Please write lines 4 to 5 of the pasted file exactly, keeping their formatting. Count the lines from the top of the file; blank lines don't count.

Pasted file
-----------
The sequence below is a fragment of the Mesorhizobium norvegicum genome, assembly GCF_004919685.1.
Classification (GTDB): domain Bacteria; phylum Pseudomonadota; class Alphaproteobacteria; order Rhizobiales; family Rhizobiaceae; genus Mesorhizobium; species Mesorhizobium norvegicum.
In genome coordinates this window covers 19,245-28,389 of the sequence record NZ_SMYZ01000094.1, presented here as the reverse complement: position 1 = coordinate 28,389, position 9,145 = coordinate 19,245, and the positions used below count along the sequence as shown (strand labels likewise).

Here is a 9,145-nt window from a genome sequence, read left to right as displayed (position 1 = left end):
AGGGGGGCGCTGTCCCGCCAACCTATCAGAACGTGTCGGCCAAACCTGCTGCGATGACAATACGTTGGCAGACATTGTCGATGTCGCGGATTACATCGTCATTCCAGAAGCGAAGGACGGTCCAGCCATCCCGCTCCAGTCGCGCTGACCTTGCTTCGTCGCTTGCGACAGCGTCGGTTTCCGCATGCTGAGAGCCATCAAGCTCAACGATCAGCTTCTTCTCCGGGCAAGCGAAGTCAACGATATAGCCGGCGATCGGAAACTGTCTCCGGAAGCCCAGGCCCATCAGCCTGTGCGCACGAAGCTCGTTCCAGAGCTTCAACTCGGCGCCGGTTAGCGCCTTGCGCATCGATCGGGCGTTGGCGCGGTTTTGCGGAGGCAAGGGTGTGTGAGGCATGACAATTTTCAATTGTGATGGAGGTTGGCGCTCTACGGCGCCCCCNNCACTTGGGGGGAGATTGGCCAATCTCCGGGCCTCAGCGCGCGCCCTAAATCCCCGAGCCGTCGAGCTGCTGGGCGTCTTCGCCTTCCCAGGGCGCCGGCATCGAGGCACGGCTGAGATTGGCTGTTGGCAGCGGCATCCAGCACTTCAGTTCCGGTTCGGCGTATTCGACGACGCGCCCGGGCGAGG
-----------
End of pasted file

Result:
Here is a 9,145-nt window from a genome sequence, read left to right as displayed (position 1 = left end):
AGGGGGGCGCTGTCCCGCCAACCTATCAGAACGTGTCGGCCAAACCTGCTGCGATGACAATACGTTGGCAGACATTGTCGATGTCGCGGATTACATCGTCATTCCAGAAGCGAAGGACGGTCCAGCCATCCCGCTCCAGTCGCGCTGACCTTGCTTCGTCGCTTGCGACAGCGTCGGTTTCCGCATGCTGAGAGCCATCAAGCTCAACGATCAGCTTCTTCTCCGGGCAAGCGAAGTCAACGATATAGCCGGCGATCGGAAACTGTCTCCGGAAGCCCAGGCCCATCAGCCTGTGCGCACGAAGCTCGTTCCAGAGCTTCAACTCGGCGCCGGTTAGCGCCTTGCGCATCGATCGGGCGTTGGCGCGGTTTTGCGGAGGCAAGGGTGTGTGAGGCATGACAATTTTCAATTGTGATGGAGGTTGGCGCTCTACGGCGCCCCCNNCACTTGGGGGGAGATTGGCCAATCTCCGGGCCTCAGCGCGCGCCCTAAATCCCCGAGCCGTCGAGCTGCTGGGCGTCTTCGCCTTCCCAGGGCGCCGGCATCGAGGCACGGCTGAGATTGGCTGTTGGCAGCGGCATCCAGCACTTCAGTTCCGGTTCGGCGTATTCGACGACGCGCCCGGGCGAGG